I want to challenge each of you to think about your lives this week – think about where you’ve been and where you are now – can you say that God has brought you to where you are now? Can you humble yourself in-light of your achievements to see God working through those things that you are proud of doing? Can you see God in your pain and disappointment? Can you see him healing you and bringing you into something else?

          I mentioned being one who is prone to envy and wondering what life would be like if I had done just one little thing differently, or if a situation had different results – what if I’d gone straight into seminary out of college, what if I’d had to courage to speak my feelings, what if I’d moved to Denver instead of Chicago, or stayed in Maine instead of going to California.

          When I find my mind wandering like this – I look at the life I have now – the incredible gifts I get to enjoy in the moment of this day – the friendships I have, the gift of getting to walk with all of you through life, the joy of getting to worship God with you week in and week out, the delight of getting to minister the gospel to you – and I realize just as it was enough for Jacob – it is enough for me, and how rich I have become.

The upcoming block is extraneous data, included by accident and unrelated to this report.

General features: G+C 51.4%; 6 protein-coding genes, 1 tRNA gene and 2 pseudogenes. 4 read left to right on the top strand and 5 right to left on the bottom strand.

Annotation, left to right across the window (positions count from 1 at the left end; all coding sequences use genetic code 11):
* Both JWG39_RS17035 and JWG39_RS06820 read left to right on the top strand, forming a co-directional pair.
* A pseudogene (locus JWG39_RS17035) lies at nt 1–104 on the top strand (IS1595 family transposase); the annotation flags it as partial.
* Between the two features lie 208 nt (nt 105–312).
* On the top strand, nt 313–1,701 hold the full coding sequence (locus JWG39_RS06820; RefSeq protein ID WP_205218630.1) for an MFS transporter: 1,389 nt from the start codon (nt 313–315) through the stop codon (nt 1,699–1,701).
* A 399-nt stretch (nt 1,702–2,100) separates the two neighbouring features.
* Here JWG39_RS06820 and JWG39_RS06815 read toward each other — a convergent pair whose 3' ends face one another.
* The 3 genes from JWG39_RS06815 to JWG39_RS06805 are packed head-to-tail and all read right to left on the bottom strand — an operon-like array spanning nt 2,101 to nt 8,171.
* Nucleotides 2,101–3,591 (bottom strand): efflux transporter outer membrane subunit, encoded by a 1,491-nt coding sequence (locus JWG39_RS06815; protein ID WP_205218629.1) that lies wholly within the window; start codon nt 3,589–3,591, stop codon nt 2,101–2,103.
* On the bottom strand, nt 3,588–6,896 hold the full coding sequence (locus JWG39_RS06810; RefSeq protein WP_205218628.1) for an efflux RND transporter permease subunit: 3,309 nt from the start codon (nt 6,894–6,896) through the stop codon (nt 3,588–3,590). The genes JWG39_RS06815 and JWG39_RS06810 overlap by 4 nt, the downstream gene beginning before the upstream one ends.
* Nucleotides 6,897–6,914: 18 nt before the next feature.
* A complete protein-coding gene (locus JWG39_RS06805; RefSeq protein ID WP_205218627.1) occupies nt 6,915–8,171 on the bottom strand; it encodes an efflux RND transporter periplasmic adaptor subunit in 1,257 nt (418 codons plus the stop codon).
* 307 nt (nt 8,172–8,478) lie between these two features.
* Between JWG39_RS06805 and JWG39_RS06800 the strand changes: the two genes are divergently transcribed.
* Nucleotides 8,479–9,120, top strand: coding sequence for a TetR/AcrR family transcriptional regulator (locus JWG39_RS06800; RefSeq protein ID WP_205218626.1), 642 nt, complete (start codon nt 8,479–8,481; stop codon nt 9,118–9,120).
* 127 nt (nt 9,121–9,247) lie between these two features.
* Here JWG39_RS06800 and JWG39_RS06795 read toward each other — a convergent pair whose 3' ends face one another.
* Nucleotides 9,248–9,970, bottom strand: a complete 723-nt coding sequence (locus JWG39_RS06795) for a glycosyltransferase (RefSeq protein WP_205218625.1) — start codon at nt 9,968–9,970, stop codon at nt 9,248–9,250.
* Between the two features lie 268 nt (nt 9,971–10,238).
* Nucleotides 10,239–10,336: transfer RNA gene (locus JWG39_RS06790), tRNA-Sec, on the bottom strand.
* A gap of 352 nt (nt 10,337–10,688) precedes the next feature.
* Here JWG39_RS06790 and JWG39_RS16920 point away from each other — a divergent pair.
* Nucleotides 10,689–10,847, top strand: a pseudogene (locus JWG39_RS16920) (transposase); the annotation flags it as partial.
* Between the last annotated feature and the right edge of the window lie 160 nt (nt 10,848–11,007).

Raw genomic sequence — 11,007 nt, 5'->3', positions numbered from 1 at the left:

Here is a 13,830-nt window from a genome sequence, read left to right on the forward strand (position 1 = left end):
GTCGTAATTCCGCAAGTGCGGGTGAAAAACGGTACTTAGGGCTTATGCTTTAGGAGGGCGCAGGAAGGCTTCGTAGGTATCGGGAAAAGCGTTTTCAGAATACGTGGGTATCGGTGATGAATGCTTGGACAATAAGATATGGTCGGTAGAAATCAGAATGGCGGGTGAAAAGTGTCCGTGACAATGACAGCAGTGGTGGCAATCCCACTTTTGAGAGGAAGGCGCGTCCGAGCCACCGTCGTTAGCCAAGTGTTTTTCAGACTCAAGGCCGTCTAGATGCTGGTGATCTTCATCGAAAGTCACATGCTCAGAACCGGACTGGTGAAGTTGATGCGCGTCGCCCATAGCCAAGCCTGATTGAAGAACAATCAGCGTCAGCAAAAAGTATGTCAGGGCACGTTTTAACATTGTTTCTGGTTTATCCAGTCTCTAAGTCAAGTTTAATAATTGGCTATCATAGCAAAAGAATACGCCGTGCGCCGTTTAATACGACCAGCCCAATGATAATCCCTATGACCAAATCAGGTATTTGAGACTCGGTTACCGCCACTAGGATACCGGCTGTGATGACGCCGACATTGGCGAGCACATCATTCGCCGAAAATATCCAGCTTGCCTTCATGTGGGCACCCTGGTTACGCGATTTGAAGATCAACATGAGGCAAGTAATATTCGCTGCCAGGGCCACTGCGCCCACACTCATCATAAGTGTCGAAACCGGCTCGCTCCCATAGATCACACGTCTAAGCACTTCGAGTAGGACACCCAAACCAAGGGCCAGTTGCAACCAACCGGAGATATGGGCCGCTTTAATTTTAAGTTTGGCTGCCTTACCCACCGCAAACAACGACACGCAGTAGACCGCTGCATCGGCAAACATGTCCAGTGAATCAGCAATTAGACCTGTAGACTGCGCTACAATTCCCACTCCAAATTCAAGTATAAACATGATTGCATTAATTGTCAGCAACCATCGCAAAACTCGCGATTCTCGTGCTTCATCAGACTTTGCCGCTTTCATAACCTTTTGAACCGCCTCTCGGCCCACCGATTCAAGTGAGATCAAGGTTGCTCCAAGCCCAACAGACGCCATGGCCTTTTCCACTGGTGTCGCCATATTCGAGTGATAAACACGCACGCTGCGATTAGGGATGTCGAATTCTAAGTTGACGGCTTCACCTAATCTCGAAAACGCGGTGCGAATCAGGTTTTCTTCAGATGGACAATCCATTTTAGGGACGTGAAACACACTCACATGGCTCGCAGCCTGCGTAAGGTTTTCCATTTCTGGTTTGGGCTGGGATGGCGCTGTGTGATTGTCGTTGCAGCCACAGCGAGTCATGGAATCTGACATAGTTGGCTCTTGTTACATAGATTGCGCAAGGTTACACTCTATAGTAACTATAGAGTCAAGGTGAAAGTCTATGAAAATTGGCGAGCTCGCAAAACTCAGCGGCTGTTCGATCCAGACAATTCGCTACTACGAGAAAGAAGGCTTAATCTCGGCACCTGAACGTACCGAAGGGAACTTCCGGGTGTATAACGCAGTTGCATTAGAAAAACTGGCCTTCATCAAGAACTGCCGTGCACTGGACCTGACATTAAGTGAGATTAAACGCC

This doesn’t mean I don’t have regrets, this doesn’t mean there aren’t people I wish I’d treated better, this doesn’t mean that there aren’t sins that I’ve committed and now mourn  – but it does mean that I can trust that God will work out all things, even my regrettable sins, for my spiritual good and His glory.

          Once we see God’s providential hand and care in our lives – once we see the joy of knowing that God is sovereign, and he is the ruler of our lives, that we are merely called to trust and obey – there is a freedom in saying and trusting and believing that it is enough. For it is enough to know that God is drawing us into his eternal kingdom, that he is bringing us into His joy and love and grace.

(Please note – that knowing that God’s providence is enough doesn’t mean that sometimes life won’t painful, that sometimes we won’t scream out to God wonder why we have found ourselves there, that sometimes we will need help to carry on – God’s providence can give us confidence even in the darkest of days – but in the darkness do not fear to ask for help.)